Tag Archives | childhood

A Conversation with a Friend

Jim, I just finished reading “Letting Him Out.” I’m sorry you’ve suffered for decades, protecting that little autistic boy inside you. But I’m glad you’re considering letting him out of that walled prison you’ve kept him in all these years. I like knowing the real you.

Thank you, but I don’t get enough credit for how well I’ve done without him. I’ve accomplished a lot — so much that people don’t recognize the sacrifices I’ve made. They can’t see my deep scars. It is so tiring, still. I’ve had to be strong. I’ve had to protect that little autistic boy.

I wrote a year and a half ago how I wanted to let him out, but I’m afraid he won’t be strong enough to survive. I’m afraid I won’t be strong enough for the both of us.

Which is the greater pain?

Why I Write

Huillo is a lucky boy. Luis is a lucky dad. And I am lucky my words brought them to me. ‪#‎todossomoshuillo‬

Building a bridge to Mexico

 

I don’t typically post videos, nor content from others, but I was moved by a recent email from Luis Vazquez. Luis introduced me to his son Huillo through this video, while telling me he found my infographics helpful. At the time, I replied and posted it to the Living Amongst Humans Facebook page and similarly on Twitter. Today I decided to copy it to the main Living Amongst Humans site.

Coldplay shared the video with their almost 17 million Twitter followers, along with the caption: “This kind of thing makes it all worthwhile.” The Washington Post covered it. Clearly, I am not going to appreciably increase this video’s reach, but it is worthwhile — personally, at least — to capture the event.

Humans can mistake autistic people having difficulty reading or expressing emotions as not having emotions. Let this video put the lie to that.

I Have of Late

derived from <a href="https://commons.wikimedia.org/wiki/File:Shakespeare_Droeshout_1623.jpg">"Shakespeare Droeshout 1623"</a> by Martin Droeshout, used under <a href="https://commons.wikimedia.org/wiki/Commons:Reuse_of_PD-Art_photographs">Commons:Reuse of PD-Art photographs</a>

A little more than boredom, and less than bard-dom

I started writing here a year ago, unsure of the path it would take. I was exploring what it meant to communicate about autism, and my personal brand of it. Through this web site, with the associated social media it spilled onto, I contacted tens of thousands in a few months. These strangers were overwhelmingly kind. Nearly all the hundreds of comments were a delight to read and respond to. They were invariably on topic, mostly considerate, often thoughtful and generally complimentary.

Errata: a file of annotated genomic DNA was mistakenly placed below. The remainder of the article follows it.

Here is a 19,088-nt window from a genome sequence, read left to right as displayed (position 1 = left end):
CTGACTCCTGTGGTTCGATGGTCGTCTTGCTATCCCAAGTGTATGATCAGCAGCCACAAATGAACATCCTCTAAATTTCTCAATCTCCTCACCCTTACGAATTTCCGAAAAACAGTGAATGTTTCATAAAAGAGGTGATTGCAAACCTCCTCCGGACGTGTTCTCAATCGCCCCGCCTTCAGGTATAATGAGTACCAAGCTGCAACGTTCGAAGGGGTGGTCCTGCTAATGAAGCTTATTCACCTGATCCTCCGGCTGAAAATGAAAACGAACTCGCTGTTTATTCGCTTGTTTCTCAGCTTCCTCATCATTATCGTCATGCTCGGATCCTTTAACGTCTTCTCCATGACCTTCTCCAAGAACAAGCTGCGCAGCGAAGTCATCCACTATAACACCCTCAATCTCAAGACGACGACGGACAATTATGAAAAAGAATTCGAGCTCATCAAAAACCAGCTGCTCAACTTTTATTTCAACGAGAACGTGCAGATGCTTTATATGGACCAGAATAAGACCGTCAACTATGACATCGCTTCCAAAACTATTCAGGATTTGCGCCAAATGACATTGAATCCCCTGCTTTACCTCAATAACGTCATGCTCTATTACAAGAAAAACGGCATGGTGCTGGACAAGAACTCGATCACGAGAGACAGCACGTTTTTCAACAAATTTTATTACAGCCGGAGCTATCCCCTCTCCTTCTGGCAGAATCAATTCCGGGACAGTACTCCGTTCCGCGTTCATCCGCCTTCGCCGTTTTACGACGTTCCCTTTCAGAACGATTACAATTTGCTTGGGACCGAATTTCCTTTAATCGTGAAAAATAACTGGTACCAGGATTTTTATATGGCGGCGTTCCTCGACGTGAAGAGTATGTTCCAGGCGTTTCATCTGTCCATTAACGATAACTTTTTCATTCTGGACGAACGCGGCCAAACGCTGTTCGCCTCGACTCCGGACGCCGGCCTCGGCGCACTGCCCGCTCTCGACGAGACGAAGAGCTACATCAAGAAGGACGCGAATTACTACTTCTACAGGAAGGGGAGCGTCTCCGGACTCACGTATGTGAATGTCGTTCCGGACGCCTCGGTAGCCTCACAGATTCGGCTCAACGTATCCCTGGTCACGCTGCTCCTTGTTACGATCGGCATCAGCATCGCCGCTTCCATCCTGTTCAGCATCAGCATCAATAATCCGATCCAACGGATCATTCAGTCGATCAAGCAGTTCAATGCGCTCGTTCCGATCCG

I’ve learned about humans in these interactions. I’ve learned about myself by writing these pieces. Also, with all due modesty — based on their statements — I’ve enriched others with what I’ve written. For these reasons, and anticipating at least more of the same, I plan to continue. But it has been a while since I’ve added anything new. I feel an explanation is necessary, at least to those who have graced me with their willingness to wait for more.

Making Sense

derived from <a href="https://www.flickr.com/photos/kermitfrosch/5376271001">"Time Expired"</a> by kermitfrosch/flickr, used under <a href="https://creativecommons.org/licenses/by/2.0/">creative commons by 2.0</a>

It was 1971. It was nearly four decades before I knew I was autistic. It was 25 years before soccer moms. It was the year, on one particular day, I discovered magic inside my brain.

I had orchestra rehearsal that day. I played string bass. Both the bass—quite a bit larger than my slight thirteen year old body—and I needed a ride home when practice was over late in the afternoon. We both made our way to the doorway of the school, to wait for my mother to pick us up and drive us two and a half miles in time for one of us to have dinner.

My mother had six children. Keeping up with them, even keeping track of them, was quite a challenge. This time, as was typical, the other orchestra kids had already been picked up. The staff had locked up the school for the day. A cold, rainy evening was settling in. In this age there was no handheld wizardry to occupy me. It was too dark, too wet, to read. So I retreated into the only truly comfortable place I have ever known: my mind.

Letting Him Out

derived from <a href="http://www.shutterstock.com/pic-74741107/stock-photo-alone-  man.html">"alone man"</a> by luxorphoto/Shutterstock, used under <a   href="http://www.shutterstock.com/license">Shutterstock Standard License</a>I had a boy nobody knew about: a feeble autistic child. I was barely an adult myself when I put him away. I had no options. And I told no one what I did.

My boy avoided people. He would slip off to the basement, hiding in the narrow space behind the furnace, comforted by solitude and constriction. He barely ate. He rarely spoke. I knew my rail thin, silent child was not made for this world. To protect him — from himself and others — I found a place for him behind thick walls.
He was isolated, but safeguarded. It was the best solution I could come up with.

The years passed while I kept my dark secret. I would lie awake at night, picturing the young boy,

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